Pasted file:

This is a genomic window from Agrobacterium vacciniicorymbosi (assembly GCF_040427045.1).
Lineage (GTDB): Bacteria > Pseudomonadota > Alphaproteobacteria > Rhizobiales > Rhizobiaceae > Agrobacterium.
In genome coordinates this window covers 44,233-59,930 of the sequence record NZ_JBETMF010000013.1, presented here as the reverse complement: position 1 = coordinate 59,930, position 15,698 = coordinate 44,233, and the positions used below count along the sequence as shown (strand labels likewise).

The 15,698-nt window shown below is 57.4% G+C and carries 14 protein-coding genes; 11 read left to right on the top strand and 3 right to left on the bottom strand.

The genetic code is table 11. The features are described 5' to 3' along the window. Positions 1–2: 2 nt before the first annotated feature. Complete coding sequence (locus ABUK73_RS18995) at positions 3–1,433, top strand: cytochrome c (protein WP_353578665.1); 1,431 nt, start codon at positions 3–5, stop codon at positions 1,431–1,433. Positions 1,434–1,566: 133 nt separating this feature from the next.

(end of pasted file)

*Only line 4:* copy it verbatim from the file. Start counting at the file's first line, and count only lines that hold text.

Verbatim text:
The 15,698-nt window shown below is 57.4% G+C and carries 14 protein-coding genes; 11 read left to right on the top strand and 3 right to left on the bottom strand.